Originating from Calabria, Italy, the ‘Ndrangheta mafia has significantly broadened its global footprint, establishing branches or “cells” in numerous countries, with Canada being one of its prominent bases. Within Canada, the ‘Ndrangheta’s operations, particularly in Ontario, have reportedly been more lucrative. This increased profitability is attributed to Ontario’s affluence compared to the economically challenged region of Calabria, coupled with the successful prosecution efforts against ‘Ndrangheta leaders in Italy. As the ‘Ndrangheta expands internationally, it has evolved its tactics, adopting increasingly sophisticated strategies to infiltrate not just traditional criminal networks but also economic infrastructures. This adaptability and strategic acumen were underscored by Vittorio Rizzi, the deputy director general of Italy’s Public Security Department, emphasizing the ‘Ndrangheta’s ability to penetrate and exploit banking systems in its pursuit of illicit gains.

Figliomeni, currently facing charges of “mafia association” in Italy, finds himself in a legal quandary in Canada. The extradition of Figliomeni to Italy is not possible due to the lack of a matching charge within Canadian legislation. His prior convictions in Italy, including illegal weapons possession and being a part of a criminal organization, add layers of complexity to his legal situation in Canada. This absence of a direct charge related to mafia association in Canadian law highlights the significant hurdles law enforcement agencies encounter when attempting to prosecute individuals implicated in transnational organized crime.

The involvement of bankers such as Martino and D’Andrea in allegedly aiding the ‘Ndrangheta’s financial operations casts doubt on the effectiveness of banks’ anti-money laundering protocols. Financial institutions are mandated to report suspicious activities to the Financial Transactions and Reports Analysis Centre of Canada (Fintrac) when transactions surpass specified thresholds or occur within condensed time frames. Despite these requirements, a source familiar with the investigation disclosed that transactions linked to Martino and D’Andrea, which surpassed these predefined limits, were not reported to Fintrac. This revelation suggests potential deficiencies in the banks’ adherence to compliance and regulatory standards, highlighting the need for more rigorous oversight and enforcement to combat illicit financial activities facilitated through the banking system.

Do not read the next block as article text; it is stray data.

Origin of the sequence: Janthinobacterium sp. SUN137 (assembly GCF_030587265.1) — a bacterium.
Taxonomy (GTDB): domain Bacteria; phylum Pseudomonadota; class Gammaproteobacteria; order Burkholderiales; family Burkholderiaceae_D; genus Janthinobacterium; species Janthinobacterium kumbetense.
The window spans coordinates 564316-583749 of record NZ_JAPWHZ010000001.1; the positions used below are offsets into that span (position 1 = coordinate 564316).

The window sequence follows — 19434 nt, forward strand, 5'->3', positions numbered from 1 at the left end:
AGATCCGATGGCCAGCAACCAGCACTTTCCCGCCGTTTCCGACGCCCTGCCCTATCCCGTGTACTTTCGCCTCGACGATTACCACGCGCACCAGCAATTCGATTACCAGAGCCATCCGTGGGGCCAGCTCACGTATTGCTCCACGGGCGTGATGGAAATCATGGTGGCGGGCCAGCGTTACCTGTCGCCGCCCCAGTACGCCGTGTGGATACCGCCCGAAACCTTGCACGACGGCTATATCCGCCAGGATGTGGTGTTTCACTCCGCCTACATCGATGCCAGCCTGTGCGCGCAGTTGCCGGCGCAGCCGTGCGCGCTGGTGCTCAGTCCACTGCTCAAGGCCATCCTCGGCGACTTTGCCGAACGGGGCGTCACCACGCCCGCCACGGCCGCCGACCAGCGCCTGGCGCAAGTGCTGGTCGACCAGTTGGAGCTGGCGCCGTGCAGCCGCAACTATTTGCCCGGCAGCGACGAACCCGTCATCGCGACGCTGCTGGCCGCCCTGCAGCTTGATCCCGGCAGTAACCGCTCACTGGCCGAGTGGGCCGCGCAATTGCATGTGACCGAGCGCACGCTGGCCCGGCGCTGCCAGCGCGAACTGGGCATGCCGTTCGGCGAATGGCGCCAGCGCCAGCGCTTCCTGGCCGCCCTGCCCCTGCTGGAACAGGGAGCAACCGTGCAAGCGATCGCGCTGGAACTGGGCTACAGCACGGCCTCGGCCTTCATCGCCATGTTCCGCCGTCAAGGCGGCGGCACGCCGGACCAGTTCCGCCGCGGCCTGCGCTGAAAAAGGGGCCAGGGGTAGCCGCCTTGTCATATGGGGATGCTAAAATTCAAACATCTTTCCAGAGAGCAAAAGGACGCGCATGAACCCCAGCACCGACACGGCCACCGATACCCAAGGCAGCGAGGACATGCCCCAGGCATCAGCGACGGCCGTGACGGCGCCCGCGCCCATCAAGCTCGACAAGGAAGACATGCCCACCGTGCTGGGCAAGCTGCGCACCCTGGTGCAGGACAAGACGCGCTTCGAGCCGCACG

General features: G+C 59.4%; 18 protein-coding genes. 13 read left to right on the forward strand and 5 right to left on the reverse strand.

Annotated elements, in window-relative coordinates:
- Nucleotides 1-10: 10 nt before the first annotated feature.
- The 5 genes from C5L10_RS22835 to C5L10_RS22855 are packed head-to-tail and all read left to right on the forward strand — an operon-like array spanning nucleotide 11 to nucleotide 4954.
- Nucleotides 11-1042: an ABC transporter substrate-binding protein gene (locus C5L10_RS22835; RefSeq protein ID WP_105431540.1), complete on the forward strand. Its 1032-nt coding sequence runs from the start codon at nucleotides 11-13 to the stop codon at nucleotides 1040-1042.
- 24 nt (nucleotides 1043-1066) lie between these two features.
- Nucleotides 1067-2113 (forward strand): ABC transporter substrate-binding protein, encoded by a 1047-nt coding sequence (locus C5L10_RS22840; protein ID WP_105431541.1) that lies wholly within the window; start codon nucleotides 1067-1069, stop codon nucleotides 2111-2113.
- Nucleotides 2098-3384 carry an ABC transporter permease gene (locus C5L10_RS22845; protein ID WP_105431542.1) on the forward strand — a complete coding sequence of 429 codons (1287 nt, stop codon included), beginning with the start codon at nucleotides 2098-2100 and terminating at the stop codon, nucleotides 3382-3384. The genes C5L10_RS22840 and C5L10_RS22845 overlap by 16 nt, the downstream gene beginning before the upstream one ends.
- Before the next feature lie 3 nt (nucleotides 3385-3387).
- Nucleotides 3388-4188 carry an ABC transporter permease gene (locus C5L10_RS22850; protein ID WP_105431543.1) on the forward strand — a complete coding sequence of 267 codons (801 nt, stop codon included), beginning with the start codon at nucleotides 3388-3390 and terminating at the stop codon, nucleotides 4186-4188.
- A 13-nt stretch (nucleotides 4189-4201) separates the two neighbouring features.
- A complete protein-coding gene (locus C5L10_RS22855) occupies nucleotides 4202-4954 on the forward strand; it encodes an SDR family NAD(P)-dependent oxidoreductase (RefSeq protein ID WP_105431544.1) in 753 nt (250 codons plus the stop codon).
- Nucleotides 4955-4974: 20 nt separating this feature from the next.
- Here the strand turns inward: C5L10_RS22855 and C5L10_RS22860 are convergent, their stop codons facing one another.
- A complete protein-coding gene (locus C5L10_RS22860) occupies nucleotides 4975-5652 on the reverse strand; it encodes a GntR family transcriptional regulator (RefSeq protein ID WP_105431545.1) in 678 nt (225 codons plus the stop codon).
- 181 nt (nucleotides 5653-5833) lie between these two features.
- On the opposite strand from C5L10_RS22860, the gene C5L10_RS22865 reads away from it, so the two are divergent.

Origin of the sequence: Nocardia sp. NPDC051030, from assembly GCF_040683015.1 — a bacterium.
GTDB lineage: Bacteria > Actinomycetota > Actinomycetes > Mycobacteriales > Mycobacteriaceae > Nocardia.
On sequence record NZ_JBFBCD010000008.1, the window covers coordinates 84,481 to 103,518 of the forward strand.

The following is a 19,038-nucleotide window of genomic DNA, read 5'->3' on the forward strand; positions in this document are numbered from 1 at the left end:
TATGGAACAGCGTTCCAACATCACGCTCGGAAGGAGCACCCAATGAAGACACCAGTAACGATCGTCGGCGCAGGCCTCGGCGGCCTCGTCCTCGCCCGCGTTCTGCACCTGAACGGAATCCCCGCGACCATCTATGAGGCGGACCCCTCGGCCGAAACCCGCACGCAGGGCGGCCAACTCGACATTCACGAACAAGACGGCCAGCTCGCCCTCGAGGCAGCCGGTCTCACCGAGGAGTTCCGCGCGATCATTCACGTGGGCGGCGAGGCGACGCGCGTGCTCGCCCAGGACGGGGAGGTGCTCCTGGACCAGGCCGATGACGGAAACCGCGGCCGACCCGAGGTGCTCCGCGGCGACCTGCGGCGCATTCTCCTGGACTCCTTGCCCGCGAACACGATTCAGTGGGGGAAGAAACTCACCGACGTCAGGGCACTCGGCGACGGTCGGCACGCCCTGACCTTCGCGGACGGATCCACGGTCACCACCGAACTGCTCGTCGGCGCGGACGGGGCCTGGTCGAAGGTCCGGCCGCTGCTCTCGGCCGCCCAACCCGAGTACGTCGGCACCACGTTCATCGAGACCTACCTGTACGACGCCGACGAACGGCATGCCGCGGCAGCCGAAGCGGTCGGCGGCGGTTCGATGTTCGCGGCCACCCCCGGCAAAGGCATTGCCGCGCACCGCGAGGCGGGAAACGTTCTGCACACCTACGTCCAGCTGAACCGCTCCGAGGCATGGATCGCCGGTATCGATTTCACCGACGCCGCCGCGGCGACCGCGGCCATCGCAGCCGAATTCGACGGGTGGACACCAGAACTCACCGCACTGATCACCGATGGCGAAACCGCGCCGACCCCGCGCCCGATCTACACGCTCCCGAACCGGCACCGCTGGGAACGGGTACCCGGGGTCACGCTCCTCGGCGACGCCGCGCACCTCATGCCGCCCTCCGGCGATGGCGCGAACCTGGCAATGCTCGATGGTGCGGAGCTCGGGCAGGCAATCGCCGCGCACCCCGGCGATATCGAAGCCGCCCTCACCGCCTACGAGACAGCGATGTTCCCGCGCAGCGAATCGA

Despite the setbacks encountered in the Sindacato case, ongoing investigations into the ‘Ndrangheta’s operations in Canada persist. Law enforcement agencies remain steadfast in their commitment to dismantling the criminal network, recognizing the significant challenges they face. The resilience and adaptability demonstrated by organized crime groups like the ‘Ndrangheta underscore the need for innovative strategies and enhanced international cooperation to effectively counter their illicit activities. Such collaborative efforts are essential to staying ahead of the evolving tactics employed by these criminal organizations.

The alleged infiltration of Canadian banks by the ‘Ndrangheta underscores the need for heightened vigilance and robust regulatory frameworks to safeguard the integrity of the financial system. While the Sindacato case may have ended without convictions, it serves as a wake-up call for banks and law enforcement agencies alike to strengthen their anti-money laundering measures and enhance cooperation to prevent organized crime from exploiting vulnerabilities within the banking sector. The fight against organized crime is ongoing, and the stakes are high. It is crucial that all stakeholders – from banks and regulators to law enforcement agencies – work together to protect the financial system and uphold the rule of law.